The nature of women's writing was clearly at issue early in the seventeenth century. Remember Rosalind's response to Phoebe's verses: "I say she never did invent this letter, / This is a man's invention and his hand" ([William Shakespeare, As You Like It,] IV.ii.28-29). She insists that "women's gentle brain / Could not drop forth such giant-rude invention" (IV.iii.34-35). While Rosalind as Ganymede speculates about how a woman's writing might sound, the work of feminist scholars confirms the range of women writers. Yet as scholars have reexamined the writings of Vittoria Colonna, Veronica Gambara, Marguerite de Navarre, and Margaret More Roper, they have reconstructed a history of the invention of female subjectivity that Renaissance women writers themselves worked to recover. When Mary Wroth writes Pamphilia to Amphilanthus (1621), the first sonnet sequence in English written from the point of view of a woman, she demonstrates her poetic invention....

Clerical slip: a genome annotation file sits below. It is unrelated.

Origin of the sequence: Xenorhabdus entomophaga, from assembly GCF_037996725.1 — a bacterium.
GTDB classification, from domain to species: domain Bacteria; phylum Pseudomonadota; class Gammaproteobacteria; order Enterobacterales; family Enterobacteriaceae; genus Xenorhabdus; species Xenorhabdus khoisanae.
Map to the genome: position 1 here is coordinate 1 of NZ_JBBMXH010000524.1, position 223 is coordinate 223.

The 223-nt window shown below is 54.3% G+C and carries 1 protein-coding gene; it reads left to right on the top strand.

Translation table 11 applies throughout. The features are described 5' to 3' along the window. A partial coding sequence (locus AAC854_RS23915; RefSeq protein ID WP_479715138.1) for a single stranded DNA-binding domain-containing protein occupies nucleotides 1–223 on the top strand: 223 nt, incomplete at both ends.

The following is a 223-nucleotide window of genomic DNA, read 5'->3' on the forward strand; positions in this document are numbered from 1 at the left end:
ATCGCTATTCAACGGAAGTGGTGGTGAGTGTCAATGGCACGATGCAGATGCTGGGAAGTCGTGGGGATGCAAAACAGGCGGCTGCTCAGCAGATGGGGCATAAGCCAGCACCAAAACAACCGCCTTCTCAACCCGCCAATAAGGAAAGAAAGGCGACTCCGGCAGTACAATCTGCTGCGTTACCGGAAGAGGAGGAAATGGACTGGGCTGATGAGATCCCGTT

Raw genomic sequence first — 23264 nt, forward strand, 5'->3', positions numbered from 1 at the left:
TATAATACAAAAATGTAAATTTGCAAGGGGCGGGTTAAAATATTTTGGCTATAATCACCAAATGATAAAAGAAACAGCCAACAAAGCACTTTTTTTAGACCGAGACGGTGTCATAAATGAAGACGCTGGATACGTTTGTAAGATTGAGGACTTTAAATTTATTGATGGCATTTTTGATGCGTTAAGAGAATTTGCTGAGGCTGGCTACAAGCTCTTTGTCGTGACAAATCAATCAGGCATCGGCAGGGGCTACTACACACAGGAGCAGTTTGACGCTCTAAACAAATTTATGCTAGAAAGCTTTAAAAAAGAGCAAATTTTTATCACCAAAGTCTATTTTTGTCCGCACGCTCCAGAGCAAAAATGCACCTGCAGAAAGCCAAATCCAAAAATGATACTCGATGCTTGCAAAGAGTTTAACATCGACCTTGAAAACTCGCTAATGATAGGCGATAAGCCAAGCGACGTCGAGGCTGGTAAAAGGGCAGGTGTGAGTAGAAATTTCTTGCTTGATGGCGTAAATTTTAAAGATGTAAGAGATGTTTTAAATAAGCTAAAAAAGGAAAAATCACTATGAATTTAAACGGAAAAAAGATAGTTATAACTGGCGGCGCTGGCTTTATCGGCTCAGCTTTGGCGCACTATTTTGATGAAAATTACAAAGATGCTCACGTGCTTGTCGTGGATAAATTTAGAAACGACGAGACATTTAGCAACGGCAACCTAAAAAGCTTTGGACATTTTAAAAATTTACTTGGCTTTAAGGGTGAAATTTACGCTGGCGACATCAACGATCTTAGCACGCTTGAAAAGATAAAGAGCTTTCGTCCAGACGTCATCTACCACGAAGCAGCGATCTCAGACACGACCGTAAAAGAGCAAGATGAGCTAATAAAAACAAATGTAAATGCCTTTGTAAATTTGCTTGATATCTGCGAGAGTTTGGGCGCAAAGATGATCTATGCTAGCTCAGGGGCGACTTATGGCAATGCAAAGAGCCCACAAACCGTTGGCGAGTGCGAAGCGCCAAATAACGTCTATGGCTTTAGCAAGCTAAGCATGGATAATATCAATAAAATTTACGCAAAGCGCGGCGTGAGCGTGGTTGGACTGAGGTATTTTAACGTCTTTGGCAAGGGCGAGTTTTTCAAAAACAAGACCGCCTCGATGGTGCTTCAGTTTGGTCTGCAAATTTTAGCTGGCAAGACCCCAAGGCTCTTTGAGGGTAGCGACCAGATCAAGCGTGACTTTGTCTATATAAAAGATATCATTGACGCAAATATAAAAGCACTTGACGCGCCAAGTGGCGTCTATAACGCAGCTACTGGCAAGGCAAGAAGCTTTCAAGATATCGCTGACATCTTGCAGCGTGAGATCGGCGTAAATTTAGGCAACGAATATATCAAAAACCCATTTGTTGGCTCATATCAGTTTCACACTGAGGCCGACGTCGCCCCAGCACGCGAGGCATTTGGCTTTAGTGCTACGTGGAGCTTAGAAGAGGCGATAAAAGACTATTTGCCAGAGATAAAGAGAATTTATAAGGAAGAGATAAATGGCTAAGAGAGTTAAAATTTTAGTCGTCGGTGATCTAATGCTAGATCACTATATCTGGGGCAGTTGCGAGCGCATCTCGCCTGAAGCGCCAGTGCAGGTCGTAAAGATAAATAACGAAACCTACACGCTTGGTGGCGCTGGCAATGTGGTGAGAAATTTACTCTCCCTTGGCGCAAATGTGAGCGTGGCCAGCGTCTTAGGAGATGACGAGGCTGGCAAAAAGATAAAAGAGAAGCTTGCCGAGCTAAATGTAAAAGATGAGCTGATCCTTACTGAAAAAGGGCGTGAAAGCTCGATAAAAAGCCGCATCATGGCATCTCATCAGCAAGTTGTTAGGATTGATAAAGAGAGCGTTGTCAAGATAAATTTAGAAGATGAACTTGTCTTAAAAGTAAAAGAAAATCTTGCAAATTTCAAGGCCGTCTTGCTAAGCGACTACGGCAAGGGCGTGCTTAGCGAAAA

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SOURCE: " 'Watch, gaze, and marke': The Poetry of Mary Wroth," in The Sidney Family Romance: Mary Wroth, William Herbert, and the Early Modern Construction of Gender, Wayne State University Press, 1993, pp. 190-219.
[In this essay, Waller presents an overview of the traditions, influences, and seventeenth-century gender roles that shaped Wroth's poetry.]